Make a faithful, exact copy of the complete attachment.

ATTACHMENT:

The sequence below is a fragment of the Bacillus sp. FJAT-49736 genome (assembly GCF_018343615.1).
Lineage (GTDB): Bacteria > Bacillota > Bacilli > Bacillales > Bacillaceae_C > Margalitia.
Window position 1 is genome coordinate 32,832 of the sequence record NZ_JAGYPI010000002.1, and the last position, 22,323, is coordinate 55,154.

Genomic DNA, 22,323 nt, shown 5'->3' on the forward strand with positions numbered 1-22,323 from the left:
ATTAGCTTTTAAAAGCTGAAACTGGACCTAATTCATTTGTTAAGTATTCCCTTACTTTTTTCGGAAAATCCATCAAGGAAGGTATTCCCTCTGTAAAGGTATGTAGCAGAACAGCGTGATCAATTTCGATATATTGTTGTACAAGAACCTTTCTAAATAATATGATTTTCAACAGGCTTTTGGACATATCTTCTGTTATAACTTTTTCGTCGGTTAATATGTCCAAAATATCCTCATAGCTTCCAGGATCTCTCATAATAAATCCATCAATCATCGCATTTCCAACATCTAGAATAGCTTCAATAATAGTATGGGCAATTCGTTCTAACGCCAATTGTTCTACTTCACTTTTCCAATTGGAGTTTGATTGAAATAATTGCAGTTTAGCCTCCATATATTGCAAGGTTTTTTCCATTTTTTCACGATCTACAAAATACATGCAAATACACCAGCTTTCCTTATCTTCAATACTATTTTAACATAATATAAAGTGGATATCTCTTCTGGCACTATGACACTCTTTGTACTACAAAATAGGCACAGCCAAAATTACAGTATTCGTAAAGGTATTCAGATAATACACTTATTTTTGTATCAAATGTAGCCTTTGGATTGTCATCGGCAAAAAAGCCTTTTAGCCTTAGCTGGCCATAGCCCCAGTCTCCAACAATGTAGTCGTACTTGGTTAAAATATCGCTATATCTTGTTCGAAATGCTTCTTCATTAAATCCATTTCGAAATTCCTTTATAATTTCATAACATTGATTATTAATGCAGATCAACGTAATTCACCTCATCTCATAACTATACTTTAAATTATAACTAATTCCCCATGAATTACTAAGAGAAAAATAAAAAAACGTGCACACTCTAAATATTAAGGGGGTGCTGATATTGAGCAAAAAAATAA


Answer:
The sequence below is a fragment of the Bacillus sp. FJAT-49736 genome (assembly GCF_018343615.1).
Lineage (GTDB): Bacteria > Bacillota > Bacilli > Bacillales > Bacillaceae_C > Margalitia.
Window position 1 is genome coordinate 32,832 of the sequence record NZ_JAGYPI010000002.1, and the last position, 22,323, is coordinate 55,154.

Genomic DNA, 22,323 nt, shown 5'->3' on the forward strand with positions numbered 1-22,323 from the left:
ATTAGCTTTTAAAAGCTGAAACTGGACCTAATTCATTTGTTAAGTATTCCCTTACTTTTTTCGGAAAATCCATCAAGGAAGGTATTCCCTCTGTAAAGGTATGTAGCAGAACAGCGTGATCAATTTCGATATATTGTTGTACAAGAACCTTTCTAAATAATATGATTTTCAACAGGCTTTTGGACATATCTTCTGTTATAACTTTTTCGTCGGTTAATATGTCCAAAATATCCTCATAGCTTCCAGGATCTCTCATAATAAATCCATCAATCATCGCATTTCCAACATCTAGAATAGCTTCAATAATAGTATGGGCAATTCGTTCTAACGCCAATTGTTCTACTTCACTTTTCCAATTGGAGTTTGATTGAAATAATTGCAGTTTAGCCTCCATATATTGCAAGGTTTTTTCCATTTTTTCACGATCTACAAAATACATGCAAATACACCAGCTTTCCTTATCTTCAATACTATTTTAACATAATATAAAGTGGATATCTCTTCTGGCACTATGACACTCTTTGTACTACAAAATAGGCACAGCCAAAATTACAGTATTCGTAAAGGTATTCAGATAATACACTTATTTTTGTATCAAATGTAGCCTTTGGATTGTCATCGGCAAAAAAGCCTTTTAGCCTTAGCTGGCCATAGCCCCAGTCTCCAACAATGTAGTCGTACTTGGTTAAAATATCGCTATATCTTGTTCGAAATGCTTCTTCATTAAATCCATTTCGAAATTCCTTTATAATTTCATAACATTGATTATTAATGCAGATCAACGTAATTCACCTCATCTCATAACTATACTTTAAATTATAACTAATTCCCCATGAATTACTAAGAGAAAAATAAAAAAACGTGCACACTCTAAATATTAAGGGGGTGCTGATATTGAGCAAAAAAATAA